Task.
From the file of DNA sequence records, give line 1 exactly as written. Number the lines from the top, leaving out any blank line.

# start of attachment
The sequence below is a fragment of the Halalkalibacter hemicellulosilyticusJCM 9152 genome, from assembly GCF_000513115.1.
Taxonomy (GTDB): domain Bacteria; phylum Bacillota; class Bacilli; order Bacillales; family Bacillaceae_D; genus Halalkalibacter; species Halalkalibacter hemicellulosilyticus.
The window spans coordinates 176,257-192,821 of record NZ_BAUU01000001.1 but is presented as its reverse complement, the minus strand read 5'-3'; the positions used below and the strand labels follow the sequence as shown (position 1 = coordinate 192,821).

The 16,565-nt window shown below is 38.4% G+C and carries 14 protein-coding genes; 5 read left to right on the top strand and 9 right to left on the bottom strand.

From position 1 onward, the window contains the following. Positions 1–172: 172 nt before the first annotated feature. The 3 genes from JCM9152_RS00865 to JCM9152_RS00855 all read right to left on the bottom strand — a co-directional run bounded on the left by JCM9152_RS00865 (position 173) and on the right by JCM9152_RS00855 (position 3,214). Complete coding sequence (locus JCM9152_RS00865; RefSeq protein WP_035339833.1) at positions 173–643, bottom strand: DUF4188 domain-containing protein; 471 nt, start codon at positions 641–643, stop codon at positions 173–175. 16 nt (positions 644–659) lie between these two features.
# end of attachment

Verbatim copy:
The sequence below is a fragment of the Halalkalibacter hemicellulosilyticusJCM 9152 genome, from assembly GCF_000513115.1.